Communication is Job 1 on Canadiens' bench
Assistant coach Kirk Muller has ears, respect of penalty-killers
Sitting on a beach in Mexico, Guy Carbonneau knows the Canadiens are in good hands back home in Montreal.
Well, at least when it comes to the penalty-kill unit, coached by former National Hockey League forward Kirk Muller.
Carbonneau, the former Montreal head coach, brought Muller on board as an assistant in June 2006 for his knowledge and enthusiasm. They were teammates on the 1993 Stanley Cup champion Canadiens, the last Canadian squad to hoist Lord Stanley's mug.
"I was always a little more shy than Kirk," Carbonneau said over the phone from Montreal prior to his 10-day vacation. "Kirk can get on a bus and five minutes later he knows everybody on the bus. That's his style … who he is.
"I knew my weakness was that part, so it was important to have someone beside me [on the bench] that can do that [communicating] for me."
Carbonneau was fired on March 9, 2009, with assistant Doug Jarvis also shown the door three months later after the hiring of Carbonneau's successor, Jacques Martin. Muller finished the season on the bench and was retained by Martin, who added Perry Pearn — his former assistant in Ottawa — to the staff.
It took some time for the relationship to develop between the three, but Muller said things started to come together just prior to the Stanley Cup post-season.
"Jacques has given me more rein in the playoffs to break down things and be involved on the bench," Muller told CBCSports.ca. "I guess the biggest thing I've found is I'm being myself and using my attributes — being a people person.
"If anything, hopefully, he's got an understanding that I know the game pretty well."
An outstanding communicator in the dressing room throughout his 19 seasons in the NHL as a player, Muller has been the Canadiens coach addressing the players during timeouts or in critical situations during these playoffs.
Interacting with players
Interacting with the players on a personal basis has become a strength for the 44-year-old.
"It's about energy, pushing guys, managing people and just getting them to buy into your X's and O's system," said Muller, who scored the series-winning goal for the Canadiens in their 1993 Cup victory over the Los Angeles Kings.
The players have done just that, with the Canadiens' penalty-kill limiting the Washington Capitals' power play, the best in the 30-team league in the regular season, to only one goal on 33 chances in an Eastern Conference quarter-final victory.
However, in Game 1 of the conference semifinals, Pittsburgh proceeded to score four power-play goals in as many chances. Montreal, though, quickly settled things down and didn't allow more than one power-play goal in each of the next six contests — going six-for-six in Game 7 — to win that best-of-seven series.
"We came off a series where we really took [Capitals star forward Alex] Ovechkin away the whole power play," said Muller. "We played man on man with him and forced the other four guys to beat us four-on-three. We were in sync and then we faced a whole different look [against Pittsburgh].
"I think it was a lesson for the guys that if you want to beat Pittsburgh or Washington, we've got to be a better-detailed team than they are."
Not only has Muller been forced to make in-game adjustments in the playoffs, he has little time to sell his message to the players. Proving to them his decision is the right one and being emotionally involved in the game has brought respect in return.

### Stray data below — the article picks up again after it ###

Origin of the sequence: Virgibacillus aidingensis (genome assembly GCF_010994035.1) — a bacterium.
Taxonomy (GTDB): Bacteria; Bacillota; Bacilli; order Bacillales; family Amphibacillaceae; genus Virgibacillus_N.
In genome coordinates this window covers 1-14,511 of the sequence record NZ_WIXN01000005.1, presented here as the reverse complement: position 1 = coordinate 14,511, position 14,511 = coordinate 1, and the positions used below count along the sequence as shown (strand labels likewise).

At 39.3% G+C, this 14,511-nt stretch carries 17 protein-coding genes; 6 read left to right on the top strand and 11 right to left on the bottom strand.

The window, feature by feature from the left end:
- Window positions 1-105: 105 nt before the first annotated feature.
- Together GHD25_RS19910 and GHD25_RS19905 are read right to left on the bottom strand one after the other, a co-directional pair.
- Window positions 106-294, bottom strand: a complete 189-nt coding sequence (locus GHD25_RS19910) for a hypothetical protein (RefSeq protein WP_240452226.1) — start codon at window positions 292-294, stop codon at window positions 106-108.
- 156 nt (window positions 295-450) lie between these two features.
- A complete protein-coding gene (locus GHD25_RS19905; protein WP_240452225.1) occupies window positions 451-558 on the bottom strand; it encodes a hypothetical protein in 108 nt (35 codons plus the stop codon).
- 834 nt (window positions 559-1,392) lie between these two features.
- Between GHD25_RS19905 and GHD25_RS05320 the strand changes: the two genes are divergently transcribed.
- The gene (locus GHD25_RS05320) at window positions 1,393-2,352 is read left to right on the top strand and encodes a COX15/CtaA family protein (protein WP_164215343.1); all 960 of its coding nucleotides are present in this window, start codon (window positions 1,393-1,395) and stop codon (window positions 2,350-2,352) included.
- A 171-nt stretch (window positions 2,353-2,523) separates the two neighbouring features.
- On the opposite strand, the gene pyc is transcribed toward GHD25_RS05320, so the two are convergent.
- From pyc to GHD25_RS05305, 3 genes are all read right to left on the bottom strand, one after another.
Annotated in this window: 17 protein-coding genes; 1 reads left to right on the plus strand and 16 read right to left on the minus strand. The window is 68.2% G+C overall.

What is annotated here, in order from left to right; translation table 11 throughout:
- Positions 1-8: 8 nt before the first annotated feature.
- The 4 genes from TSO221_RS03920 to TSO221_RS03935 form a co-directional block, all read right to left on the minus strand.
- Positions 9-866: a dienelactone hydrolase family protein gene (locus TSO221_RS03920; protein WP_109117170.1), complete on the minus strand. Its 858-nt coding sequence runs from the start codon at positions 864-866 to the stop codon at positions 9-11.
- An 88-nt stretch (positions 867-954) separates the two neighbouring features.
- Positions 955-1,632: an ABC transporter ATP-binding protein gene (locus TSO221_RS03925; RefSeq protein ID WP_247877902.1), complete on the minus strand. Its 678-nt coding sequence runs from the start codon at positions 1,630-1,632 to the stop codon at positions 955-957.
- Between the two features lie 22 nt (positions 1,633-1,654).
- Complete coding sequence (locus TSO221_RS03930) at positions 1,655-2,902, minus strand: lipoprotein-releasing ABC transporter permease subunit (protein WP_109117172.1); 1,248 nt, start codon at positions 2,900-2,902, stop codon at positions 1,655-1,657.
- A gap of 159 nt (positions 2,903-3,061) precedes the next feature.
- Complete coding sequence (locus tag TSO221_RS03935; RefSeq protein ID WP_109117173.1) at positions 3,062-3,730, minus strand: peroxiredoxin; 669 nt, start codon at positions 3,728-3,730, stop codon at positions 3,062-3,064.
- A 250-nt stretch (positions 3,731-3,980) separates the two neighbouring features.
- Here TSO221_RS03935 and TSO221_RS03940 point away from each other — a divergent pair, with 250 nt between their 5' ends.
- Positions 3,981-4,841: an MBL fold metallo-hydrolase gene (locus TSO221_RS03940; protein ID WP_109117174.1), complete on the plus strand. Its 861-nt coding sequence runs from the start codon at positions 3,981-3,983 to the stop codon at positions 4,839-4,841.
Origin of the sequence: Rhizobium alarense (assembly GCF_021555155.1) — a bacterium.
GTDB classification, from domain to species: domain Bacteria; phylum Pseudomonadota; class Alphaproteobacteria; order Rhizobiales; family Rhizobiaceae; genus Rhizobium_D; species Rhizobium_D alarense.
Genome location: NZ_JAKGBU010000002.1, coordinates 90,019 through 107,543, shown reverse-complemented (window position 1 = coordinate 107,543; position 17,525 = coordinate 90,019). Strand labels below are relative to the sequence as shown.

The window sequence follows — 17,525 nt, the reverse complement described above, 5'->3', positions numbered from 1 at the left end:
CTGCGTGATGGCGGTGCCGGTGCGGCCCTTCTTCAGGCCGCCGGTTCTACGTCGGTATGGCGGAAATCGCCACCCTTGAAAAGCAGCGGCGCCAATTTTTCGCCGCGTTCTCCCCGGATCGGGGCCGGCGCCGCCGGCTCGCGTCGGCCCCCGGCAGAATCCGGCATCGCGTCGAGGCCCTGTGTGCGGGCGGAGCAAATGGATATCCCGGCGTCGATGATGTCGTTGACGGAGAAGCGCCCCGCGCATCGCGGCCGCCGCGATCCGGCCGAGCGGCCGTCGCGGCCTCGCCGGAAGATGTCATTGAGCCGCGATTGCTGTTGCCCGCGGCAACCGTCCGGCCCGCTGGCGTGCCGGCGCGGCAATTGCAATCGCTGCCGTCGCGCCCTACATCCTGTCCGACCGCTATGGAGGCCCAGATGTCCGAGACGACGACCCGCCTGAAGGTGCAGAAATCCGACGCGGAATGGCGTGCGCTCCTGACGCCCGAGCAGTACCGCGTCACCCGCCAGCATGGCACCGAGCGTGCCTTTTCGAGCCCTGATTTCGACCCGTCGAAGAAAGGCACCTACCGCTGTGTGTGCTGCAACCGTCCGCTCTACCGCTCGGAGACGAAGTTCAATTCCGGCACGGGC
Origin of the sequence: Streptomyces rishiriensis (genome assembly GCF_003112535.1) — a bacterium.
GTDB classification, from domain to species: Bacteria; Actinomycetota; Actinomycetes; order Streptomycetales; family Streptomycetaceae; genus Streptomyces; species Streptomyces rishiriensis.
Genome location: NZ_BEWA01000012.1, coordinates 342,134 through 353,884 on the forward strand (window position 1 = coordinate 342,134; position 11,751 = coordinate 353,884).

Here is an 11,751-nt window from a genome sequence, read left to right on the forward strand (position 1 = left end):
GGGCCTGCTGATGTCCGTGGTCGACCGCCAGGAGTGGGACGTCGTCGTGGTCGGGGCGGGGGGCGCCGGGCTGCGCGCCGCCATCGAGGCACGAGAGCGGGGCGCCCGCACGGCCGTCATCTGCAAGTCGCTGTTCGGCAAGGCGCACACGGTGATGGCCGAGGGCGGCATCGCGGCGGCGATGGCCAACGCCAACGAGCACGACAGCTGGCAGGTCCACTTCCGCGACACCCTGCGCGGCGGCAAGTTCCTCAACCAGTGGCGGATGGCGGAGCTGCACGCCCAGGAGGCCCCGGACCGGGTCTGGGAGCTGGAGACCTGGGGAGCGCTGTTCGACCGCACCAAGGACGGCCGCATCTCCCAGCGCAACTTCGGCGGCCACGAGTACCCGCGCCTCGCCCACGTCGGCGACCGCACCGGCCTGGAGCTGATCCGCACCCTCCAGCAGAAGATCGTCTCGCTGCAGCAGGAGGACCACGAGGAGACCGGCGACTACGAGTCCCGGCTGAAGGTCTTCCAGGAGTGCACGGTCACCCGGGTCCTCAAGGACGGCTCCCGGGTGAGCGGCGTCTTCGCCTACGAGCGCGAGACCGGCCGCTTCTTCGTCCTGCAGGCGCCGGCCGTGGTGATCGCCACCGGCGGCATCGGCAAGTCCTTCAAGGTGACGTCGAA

Following the Washington series, Canadiens forward Mike Cammalleri told reporters that Muller "did a hell of a job adapting and making adjustments … and the guys listened."
Muller believes playing a variety of offensive and defensive roles in 1,349 games with six NHL teams allowed him to learn and understand the mindset of players on the ice.
"I think I did pretty much every role as a forward," said Muller, a natural centre. "First line, second line, checking centre. My last year in Dallas [in 2002-03] I played some fourth line, on the wing and killed penalties."
Brought up on video
Today's new generation of players are brought up on video and want to watch game film to learn, so coaches have to spend more time interacting with the athlete in this aspect of the game, said Muller, adding some players prefer talking one-on-one while others learn by watching a play run on the ice in practice.
"The better you know the guy individually the more you're going to get out of him because you can understand him and what makes him tick," said Muller.
Carbonneau believes Muller's rise in the coaching ranks comes from the adjustments he has made in each of his four seasons behind the Montreal bench.
"Kirk was an emotional player and used that to play for a long time. It was always a weapon," Carbonneau said. "As a coach, it could be a weapon but going the other way if you have too much emotion.
"As a player you show emotion to lift the team or yourself. As a coach it's really hard to do that. It can be a frustrating job because you do a lot of preparation and take time to figure out a game plan. Sometimes the game starts and it's like the players forgot everything and the next day you have to repeat it.
"When you're a new coach and don't know that, it can be frustrating," Carbonneau added, "but I knew in the end Kirk would be able to find a way."
Some hockey observers believe Muller soon may find his way to a head-coaching gig in Atlanta, Columbus, New Jersey or Tampa Bay.
Elliotte Friedman of Hockey Night in Canada wrote in a recent blog at CBCSports.ca that Muller, after 23 years in the NHL as a player and coach, deserves the opportunity to be a head coach.
"I know he has the experience," Carbonneau said. "I just hope he thinks about me if he gets a job."
First, Muller might want to relax on a beach, perhaps with another Stanley Cup by his side.